As the people of South Sudan were trying to understand the meaning of the so-called 25 percent, our President took another terrible vow. His Excellency pledged to the women of South Sudan that he would increase their share to 30 percent. As the 25 percent before, 30 percent was a vehement vow that sent shockwaves throughout South Sudan. 30 percent was the pledge that His Excellency reiterated on July the 9th and its echoes were heard all around the world. Long live the President... for who among our men can have the courage to free women from the bondage of male-created beliefs--who among our men can treat women as equal citizens? The vow of His Excellency was historic, but 30 percent was also a promise that remained just that, a promise!
Not long ago, His Excellency Salva Kiir Mayardit, President of the Republic of South Sudan, was a man on a mission. Our President was a man on a crusade against every tradition and convention that made the people of South Sudan to believe women were not as able or as qualified as men.
Then came the announcements--the Presidential Decrees came trickling down from His Excellency’s Office, and with every decree came the disappointments; women were bewildered. Not that they questioned the identity of the person who issued those decrees, for it was clearly stated “.... I, General Slava Kiir Mayarditn, President of the Republic of South Sudan, hereby issue the following Presidential Decree...”, but it was the 25 percent - something was always wrong with 25 percent – something was inherently wrong with 25 percent. At every announcement, 25 percent was reduced, relegated to lower ranks or completely forgotten. Every time His Excellency issued a Presidential Decree, women were left in confusion, men smiled, but the gods watched carefully; and the people of South Sudan continued to seek answers for the so-called 25 percent. What’s 25 percent... came the questions?
Is 25 percent a right or a privilege (since it seems to be given, reduced or completely taken away at will)? What’s 25 percent? Is it a constitutional mandate or a political propaganda (since it sounds so sweet on the microphones and it makes women ululate--since there’s no legal action against those who don’t abide by it)? What is 25 percent? Is it a mockery of women, of their intellectuality or of their ability to understand simple math? Is 25 percent a conspiracy against South Sudan women to ensure they’re all the time kept at bay? What’s 25 percent? Let’s keep calculating.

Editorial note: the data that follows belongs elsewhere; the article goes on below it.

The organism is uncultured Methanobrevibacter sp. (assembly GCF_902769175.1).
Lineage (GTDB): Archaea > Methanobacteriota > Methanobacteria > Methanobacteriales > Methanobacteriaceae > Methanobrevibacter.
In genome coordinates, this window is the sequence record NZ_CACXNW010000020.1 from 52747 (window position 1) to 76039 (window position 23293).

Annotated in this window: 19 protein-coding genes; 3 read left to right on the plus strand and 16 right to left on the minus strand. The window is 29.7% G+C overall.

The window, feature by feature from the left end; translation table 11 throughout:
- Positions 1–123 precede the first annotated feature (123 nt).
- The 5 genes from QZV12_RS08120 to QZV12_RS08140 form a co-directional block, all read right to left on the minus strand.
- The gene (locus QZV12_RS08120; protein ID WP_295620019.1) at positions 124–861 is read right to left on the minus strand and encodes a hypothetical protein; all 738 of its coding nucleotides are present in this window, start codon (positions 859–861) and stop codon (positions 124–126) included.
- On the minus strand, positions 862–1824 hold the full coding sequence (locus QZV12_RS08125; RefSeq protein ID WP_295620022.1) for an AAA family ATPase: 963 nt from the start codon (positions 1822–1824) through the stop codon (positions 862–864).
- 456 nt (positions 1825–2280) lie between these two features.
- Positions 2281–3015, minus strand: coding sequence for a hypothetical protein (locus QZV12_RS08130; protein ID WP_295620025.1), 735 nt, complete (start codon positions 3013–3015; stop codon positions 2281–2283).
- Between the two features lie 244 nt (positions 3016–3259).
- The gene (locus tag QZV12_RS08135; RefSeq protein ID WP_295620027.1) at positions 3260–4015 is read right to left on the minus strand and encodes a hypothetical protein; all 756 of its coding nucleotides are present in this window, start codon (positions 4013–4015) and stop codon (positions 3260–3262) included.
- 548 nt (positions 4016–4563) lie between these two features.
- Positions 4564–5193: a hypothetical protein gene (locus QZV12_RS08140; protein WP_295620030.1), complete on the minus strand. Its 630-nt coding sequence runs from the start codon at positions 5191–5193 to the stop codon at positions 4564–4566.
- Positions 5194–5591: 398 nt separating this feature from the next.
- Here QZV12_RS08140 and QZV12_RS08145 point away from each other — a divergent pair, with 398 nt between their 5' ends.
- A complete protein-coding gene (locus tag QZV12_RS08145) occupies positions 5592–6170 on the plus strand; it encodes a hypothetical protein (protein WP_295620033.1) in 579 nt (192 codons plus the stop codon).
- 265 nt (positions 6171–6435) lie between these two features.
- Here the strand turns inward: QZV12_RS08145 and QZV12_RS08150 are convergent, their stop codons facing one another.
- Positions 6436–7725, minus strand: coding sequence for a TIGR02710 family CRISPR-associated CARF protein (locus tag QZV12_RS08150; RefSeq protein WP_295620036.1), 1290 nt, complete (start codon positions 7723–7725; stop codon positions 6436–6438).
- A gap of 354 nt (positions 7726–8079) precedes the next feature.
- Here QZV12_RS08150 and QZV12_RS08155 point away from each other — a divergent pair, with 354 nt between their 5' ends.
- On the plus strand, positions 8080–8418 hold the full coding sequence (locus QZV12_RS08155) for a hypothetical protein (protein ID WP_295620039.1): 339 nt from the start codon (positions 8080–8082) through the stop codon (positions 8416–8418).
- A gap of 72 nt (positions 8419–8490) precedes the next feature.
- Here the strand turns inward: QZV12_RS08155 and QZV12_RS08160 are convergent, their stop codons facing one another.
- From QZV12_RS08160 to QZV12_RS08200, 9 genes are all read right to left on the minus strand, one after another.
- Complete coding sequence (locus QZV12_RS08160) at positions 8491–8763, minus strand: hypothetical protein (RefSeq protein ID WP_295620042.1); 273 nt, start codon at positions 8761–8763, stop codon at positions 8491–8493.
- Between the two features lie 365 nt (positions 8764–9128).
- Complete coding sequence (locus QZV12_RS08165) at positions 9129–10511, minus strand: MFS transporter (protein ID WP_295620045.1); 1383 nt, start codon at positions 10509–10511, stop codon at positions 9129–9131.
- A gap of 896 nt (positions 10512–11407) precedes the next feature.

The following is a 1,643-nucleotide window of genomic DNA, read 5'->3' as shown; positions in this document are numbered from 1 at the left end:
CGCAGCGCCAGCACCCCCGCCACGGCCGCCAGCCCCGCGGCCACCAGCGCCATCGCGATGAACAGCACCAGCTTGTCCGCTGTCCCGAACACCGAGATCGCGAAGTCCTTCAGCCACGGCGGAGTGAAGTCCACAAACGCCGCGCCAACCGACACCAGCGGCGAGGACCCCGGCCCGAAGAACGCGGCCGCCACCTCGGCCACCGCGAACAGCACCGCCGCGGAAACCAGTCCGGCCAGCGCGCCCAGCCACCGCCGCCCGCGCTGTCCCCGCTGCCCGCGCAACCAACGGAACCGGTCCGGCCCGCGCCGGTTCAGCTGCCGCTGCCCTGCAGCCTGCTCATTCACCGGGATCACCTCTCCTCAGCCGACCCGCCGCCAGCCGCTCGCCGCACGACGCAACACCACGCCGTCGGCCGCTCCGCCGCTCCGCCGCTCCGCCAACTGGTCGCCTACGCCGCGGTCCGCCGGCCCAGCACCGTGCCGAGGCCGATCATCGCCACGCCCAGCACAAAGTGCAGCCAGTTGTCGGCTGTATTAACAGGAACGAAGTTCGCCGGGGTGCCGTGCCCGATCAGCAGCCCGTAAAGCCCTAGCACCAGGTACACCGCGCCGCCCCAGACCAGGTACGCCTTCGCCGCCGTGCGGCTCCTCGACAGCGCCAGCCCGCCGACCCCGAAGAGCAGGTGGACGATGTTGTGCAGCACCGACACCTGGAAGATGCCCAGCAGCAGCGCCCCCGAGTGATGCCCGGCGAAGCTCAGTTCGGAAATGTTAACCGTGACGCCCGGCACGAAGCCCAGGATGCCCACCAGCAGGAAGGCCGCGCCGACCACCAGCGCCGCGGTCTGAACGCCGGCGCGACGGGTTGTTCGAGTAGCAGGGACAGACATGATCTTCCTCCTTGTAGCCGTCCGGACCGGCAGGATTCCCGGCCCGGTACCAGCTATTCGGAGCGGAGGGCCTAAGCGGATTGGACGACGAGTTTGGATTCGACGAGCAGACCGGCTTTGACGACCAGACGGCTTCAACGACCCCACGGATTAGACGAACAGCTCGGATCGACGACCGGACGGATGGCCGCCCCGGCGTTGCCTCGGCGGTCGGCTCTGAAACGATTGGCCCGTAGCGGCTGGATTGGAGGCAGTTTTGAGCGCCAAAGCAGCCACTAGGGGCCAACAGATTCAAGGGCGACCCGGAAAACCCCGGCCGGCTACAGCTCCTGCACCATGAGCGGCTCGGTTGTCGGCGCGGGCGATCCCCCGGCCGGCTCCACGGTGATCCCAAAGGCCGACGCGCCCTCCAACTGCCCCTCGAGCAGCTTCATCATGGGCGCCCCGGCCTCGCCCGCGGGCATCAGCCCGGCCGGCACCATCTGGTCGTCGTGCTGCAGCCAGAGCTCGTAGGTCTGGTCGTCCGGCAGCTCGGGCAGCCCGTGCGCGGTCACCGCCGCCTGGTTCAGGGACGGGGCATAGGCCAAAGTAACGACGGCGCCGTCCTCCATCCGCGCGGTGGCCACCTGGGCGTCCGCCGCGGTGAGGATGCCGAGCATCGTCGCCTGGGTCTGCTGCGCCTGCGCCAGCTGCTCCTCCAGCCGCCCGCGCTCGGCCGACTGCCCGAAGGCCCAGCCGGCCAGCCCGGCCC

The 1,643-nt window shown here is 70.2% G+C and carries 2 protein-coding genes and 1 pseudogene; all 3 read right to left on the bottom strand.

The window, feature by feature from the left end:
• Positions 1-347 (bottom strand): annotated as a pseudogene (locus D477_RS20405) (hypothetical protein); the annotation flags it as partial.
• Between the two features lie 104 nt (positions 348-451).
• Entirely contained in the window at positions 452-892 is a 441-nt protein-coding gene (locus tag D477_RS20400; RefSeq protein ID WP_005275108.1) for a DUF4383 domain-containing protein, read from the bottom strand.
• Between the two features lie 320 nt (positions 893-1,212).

Is 25 percent a curse because the gods have spoken against the broken vows and the unfulfilled pledges? Is it an abomination?
Look at what 25 percent has done to the women of South Sudan? It created a myth that all qualified women were born on the day that promise was made, so they have not yet matured—there aren’t enough of them--they’re still crawling babies who must be taught how to walk. 25 percent erased the records of able qualified women to the extent that it has become impossible to notice they’re walking in blood and flesh among their counterparts.
Is 25 percent a curse because the gods have spoken against the broken vows? Is it an abomination?
Look at what 25 percent has done to the women of South Sudan? It erased their identities—it erased their diversity. They’re all seen as one homogeneous group; they’re all 25 percent. There has never been a talk about South Sudan women professionals, women engineers, women doctors, women teachers, women nurses, women lawyers, women economists, women thinkers, women politicians, women businesswomen... but there is a constant talk about women of the 25 percent. They look alike, they think alike and, definitely, they’re all not qualified.
Is 25 percent a curse because the gods have spoken against the broken promises?
Look at what 25 percent has done to the women of South Sudan? It has rendered them voiceless and helpless. If it weren’t for the curse of the 25 percent, we would have heard the voice of Gender and Human Rights Advisor questioning the intentional and continuous marginalization of women, but alas, she’s been rendered voiceless.
If it weren’t for the curse of the so-called 25 percent, our women in the Legislative Assembly and the Council of States would have been outraged. They would have demanded explanations; they would have corrected the misinformation about the abilities and qualifications of their sisters, but alas, they’ve been rendered voiceless and helpless.
Is 25 percent a curse because the gods have spoken against the broken vows and the unfulfilled pledges?
Look at what the so-called 25 percent has done to the women of South Sudan? It has made them so naïve and so gullible. They’re given 25 percent during the day, then at night it’s taken away, and in the morning they’re told you women you have to mobilize and work harder... you women you have to do more... you women you have to prove that you are worthy... you women you have to work harder so we can bring in more of your sisters... you women you have to fight for getting something that’s rightly yours but we decided to keep.
If 25 percent is a curse because the gods have spoken against the broken vows, then please take it back. Women of South Sudan do not need 25 percent to be told they’re not qualified; this is what they were told long before the 25 percent.
If 25 percent is a curse because the gods have spoken against the broken pledges, then please take it back. Women of South Sudan do not need 25 percent to be given junior positions; this is what was thought of them long before the 25 percent; they could follow but never lead.
If 25 percent is a curse because the gods have spoken against the broken promises, then please take it back. Women of South Sudan do not need 25 percent to be the only one, two, three, or five women on the list; this is what they used to get long before the 25 percent.
If 25 percent is a curse, then please undo this terrible curse!